Amnesty International has condemned the decision by authorities in the state of Georgia to execute death row prisoner Troy Davis.
Troy Davis, 42, who had been on death row since 1991, was executed by lethal injection at the Georgia state prison in Jackson on Wednesday, despite serious doubts surrounding his conviction.
On the same day, Iran publicly hanged a 17-year old boy convicted of killing a popular athlete despite international prohibitions against executing juveniles, while China executed a Pakistani national convicted of drug smuggling even though drug offences do not meet the threshold for “most serious” crimes in international law.
“This is a bleak day for human rights worldwide. By executing these individuals, these countries are moving away from the global trend to abolish the death penalty,” said Guadalupe Marengo, Amnesty International’s Deputy Director for the Americas.
“Countries that retain the death penalty very often defend their position by claiming that their use of the death penalty is consistent with international human rights law. Their actions yesterday blatantly contradict these claims,” she said.
Amnesty International activists have campaigned extensively against the death penalty. In recent days, nearly one million signatures on Troy Davis’ behalf have been delivered to authorities in Georgia to urge them to commute his death sentence: vigils and events have been held in approximately 300 locations around the world.
Troy Davis was sentenced to death in 1991 for the murder of police officer Mark Allen Macphail in Savannah, Georgia. The case against him primarily rested on witness testimony.
Since his 1991 trial, seven of key nine witnesses recanted or changed their testimony, some alleging police coercion.
Iranian teenager Alireza Molla-Soltani was hanged Wednesday morning in front of a large crowd in the city of Karaj.
He was sentenced to death last month for stabbing Ruhollah Dadashi, a popular athlete during a driving dispute on 17 July. The 17-year old said he panicked and stabbed Ruhollah Dadashi in self-defence after the athlete attacked him in the dark, according to local media reports.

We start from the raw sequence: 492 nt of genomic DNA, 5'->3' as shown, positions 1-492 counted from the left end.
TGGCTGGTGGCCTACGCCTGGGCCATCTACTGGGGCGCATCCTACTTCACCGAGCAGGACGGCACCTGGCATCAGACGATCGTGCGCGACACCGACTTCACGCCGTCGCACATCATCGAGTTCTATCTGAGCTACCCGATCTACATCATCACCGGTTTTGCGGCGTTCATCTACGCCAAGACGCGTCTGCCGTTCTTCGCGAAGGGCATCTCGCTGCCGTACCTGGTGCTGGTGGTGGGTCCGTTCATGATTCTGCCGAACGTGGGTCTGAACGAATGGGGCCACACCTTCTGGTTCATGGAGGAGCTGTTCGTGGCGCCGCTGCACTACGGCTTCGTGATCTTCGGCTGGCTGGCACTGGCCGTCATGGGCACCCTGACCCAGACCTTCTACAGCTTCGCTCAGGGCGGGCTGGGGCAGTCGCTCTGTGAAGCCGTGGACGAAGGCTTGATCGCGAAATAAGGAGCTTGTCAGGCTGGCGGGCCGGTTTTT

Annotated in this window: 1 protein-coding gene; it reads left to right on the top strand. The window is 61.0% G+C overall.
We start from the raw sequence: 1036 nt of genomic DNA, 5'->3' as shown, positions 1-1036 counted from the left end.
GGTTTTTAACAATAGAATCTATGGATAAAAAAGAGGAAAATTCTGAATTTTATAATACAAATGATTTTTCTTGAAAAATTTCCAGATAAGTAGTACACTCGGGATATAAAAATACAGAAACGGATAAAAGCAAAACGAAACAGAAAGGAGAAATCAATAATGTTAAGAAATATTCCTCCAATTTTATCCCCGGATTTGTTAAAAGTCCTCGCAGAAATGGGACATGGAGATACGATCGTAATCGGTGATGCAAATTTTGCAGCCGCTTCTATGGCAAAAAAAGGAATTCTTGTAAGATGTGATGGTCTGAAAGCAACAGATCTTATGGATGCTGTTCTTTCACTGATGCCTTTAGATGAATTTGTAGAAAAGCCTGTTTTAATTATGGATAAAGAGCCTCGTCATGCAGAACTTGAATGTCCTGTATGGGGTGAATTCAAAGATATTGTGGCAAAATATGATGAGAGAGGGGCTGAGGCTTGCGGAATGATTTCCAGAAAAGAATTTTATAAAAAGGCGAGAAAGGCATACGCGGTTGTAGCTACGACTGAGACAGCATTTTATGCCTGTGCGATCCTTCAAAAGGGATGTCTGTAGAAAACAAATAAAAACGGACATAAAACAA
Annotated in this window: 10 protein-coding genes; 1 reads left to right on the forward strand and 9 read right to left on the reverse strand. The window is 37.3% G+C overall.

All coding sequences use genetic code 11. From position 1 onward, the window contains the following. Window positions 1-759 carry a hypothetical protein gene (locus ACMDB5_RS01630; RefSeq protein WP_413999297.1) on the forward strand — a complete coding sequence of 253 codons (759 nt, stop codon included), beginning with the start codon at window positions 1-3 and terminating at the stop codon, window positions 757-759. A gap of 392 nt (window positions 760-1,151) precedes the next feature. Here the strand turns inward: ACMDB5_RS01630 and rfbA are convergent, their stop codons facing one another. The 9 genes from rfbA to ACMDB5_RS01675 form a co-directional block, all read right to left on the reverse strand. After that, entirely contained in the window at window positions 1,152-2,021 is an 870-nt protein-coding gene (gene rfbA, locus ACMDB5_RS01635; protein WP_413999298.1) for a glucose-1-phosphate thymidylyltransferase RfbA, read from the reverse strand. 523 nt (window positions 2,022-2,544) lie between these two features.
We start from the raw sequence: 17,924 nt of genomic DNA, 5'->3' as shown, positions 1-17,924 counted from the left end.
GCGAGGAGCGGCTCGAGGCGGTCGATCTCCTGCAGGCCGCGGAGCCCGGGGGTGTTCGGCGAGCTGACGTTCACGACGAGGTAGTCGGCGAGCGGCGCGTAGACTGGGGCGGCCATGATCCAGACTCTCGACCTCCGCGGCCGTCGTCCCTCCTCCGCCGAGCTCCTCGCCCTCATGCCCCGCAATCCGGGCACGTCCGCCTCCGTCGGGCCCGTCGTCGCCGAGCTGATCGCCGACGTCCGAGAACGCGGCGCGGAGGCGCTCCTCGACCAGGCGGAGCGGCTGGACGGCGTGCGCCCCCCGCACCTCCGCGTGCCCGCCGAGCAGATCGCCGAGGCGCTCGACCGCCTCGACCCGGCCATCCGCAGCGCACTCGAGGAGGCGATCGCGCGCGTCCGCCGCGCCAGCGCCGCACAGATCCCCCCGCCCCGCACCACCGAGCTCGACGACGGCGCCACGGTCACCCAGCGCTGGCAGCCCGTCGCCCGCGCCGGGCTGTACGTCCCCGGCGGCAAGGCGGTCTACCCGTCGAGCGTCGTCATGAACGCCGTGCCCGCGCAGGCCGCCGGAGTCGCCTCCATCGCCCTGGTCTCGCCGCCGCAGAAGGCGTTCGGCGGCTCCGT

Zahid Husain Shah, who was arrested in 2008 for drug smuggling, was executed in China by lethal injection on Wednesday.
On the same day, Lawrence Brewer was also executed in Huntsville, Texas. He was sentenced to death for his role in the killing of James Byrd, Jr. in June 1998.
Amnesty International opposes the death penalty in all cases, without exception.
“The death penalty is a symptom of a culture of violence, not a solution to it,” said Guadalupe Marengo.
“Hopefully the harrowing executions that have been carried out today will spur Amnesty International members, and other activists on to continue the fight against the death penalty,” she added.
In addition to the USA, China and Iran, the Amnesty International’s campaign to abolish the death penalty is focusing on Belarus.
Amnesty International is working with the NGO Human Rights Centre Viasna, in Belarus, calling on President Lukashenka to immediately suspend executions and commute the sentences of all those on death row.
As many as 400 people may have been executed in Belarus since the country gained independence in 1991.
After a year without executions, the Belarusian authorities executed two men in 2010 and sentenced three people to death and two other men were believed to have been executed between 14 and 19 July 2011,although there has been no official confirmation of the deaths.
Belarus is the last country in Europe and the former Soviet Union that still carries out executions.
“It is time the USA, China, Iran and Belarus recognise how isolated they are in the world,” said Guadalupe Marengo.